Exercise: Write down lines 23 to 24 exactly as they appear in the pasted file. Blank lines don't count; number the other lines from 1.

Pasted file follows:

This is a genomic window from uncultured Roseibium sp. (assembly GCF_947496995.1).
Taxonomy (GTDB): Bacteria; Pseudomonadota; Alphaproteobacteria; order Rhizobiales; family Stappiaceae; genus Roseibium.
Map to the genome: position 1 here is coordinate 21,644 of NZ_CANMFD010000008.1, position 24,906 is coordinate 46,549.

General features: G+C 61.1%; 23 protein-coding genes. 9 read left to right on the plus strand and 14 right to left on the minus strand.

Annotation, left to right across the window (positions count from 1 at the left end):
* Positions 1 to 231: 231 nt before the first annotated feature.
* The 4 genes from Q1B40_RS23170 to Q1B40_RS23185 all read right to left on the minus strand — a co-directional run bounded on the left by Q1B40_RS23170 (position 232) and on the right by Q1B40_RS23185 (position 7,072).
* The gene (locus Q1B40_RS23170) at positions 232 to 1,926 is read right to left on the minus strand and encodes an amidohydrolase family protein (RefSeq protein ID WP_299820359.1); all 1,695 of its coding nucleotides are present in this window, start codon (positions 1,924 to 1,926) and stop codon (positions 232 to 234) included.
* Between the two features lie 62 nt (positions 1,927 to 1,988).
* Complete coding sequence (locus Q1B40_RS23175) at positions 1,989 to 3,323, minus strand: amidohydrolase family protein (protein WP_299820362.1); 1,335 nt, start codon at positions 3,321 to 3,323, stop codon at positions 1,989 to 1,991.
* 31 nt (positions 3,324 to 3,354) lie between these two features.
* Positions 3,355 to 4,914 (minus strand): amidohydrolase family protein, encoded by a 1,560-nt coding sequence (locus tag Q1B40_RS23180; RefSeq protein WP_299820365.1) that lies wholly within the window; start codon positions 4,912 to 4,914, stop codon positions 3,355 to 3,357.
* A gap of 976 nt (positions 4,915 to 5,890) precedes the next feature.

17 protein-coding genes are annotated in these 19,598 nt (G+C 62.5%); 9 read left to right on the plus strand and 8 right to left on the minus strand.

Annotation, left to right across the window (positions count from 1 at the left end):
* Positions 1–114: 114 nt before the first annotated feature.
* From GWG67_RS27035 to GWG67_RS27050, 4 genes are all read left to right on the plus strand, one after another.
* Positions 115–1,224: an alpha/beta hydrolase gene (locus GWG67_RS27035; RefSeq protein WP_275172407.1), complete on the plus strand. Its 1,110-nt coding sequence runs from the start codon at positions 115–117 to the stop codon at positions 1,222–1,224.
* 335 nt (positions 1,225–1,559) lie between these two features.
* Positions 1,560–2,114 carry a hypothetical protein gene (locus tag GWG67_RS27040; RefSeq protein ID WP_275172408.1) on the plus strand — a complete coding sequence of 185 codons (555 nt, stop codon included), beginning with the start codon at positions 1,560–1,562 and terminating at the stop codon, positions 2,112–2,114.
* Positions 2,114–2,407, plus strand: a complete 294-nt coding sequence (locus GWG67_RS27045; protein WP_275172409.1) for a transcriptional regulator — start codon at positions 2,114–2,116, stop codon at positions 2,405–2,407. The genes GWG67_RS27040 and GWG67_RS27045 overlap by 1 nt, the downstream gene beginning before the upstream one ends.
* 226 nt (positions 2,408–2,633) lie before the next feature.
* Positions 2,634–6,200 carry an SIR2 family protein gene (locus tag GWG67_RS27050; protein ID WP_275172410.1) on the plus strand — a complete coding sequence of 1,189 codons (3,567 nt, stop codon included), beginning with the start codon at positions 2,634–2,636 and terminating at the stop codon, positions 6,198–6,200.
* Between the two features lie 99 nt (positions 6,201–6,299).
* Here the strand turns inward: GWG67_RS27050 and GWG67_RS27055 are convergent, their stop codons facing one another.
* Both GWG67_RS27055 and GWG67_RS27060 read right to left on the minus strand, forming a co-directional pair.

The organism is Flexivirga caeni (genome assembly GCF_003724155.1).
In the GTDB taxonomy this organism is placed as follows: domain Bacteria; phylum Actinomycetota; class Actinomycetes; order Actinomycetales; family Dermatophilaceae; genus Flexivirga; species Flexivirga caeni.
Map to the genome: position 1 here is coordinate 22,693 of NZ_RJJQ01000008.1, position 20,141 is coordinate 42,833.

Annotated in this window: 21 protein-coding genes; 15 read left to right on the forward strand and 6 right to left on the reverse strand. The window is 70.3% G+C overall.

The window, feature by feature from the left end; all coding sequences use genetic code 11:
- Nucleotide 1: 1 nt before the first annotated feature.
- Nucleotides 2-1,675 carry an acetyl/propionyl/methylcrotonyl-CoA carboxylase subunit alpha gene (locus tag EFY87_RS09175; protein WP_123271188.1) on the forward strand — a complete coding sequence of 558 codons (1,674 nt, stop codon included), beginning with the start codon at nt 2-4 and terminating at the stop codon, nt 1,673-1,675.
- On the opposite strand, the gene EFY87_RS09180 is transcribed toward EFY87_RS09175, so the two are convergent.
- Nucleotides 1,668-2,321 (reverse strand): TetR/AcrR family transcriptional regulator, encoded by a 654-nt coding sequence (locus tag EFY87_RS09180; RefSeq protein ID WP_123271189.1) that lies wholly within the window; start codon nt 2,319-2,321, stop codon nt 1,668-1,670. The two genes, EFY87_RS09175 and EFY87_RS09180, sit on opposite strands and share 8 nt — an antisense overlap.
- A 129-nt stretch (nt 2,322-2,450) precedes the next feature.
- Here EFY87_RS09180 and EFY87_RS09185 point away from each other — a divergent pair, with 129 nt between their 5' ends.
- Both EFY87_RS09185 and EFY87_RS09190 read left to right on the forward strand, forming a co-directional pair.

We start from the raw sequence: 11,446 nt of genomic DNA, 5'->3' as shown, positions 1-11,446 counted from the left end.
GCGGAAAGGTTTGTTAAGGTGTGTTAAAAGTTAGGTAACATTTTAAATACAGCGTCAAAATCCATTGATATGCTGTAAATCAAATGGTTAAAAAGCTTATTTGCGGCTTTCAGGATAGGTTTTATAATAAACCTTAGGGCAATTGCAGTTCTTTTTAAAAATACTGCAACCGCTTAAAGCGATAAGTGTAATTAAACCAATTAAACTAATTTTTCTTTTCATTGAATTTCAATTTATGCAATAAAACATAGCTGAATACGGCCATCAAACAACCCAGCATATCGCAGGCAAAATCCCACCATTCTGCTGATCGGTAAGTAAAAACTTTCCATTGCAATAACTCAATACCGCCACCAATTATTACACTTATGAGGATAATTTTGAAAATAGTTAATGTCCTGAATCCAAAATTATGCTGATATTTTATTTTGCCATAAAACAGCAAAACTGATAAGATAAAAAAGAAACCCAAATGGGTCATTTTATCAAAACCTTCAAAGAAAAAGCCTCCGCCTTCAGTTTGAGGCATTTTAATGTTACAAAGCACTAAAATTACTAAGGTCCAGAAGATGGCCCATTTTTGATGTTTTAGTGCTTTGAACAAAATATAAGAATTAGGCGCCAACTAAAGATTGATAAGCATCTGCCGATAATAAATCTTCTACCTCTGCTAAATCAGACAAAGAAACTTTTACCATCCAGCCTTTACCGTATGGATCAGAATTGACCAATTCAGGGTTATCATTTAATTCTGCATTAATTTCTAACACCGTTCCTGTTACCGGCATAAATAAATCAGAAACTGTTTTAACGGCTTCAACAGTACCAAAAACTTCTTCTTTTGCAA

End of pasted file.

* Positions 2,634–6,200 carry an SIR2 family protein gene (locus tag GWG67_RS27050; protein ID WP_275172410.1) on the plus strand — a complete coding sequence of 1,189 codons (3,567 nt, stop codon included), beginning with the start codon at positions 2,634–2,636 and terminating at the stop codon, positions 6,198–6,200.
* Between the two features lie 99 nt (positions 6,201–6,299).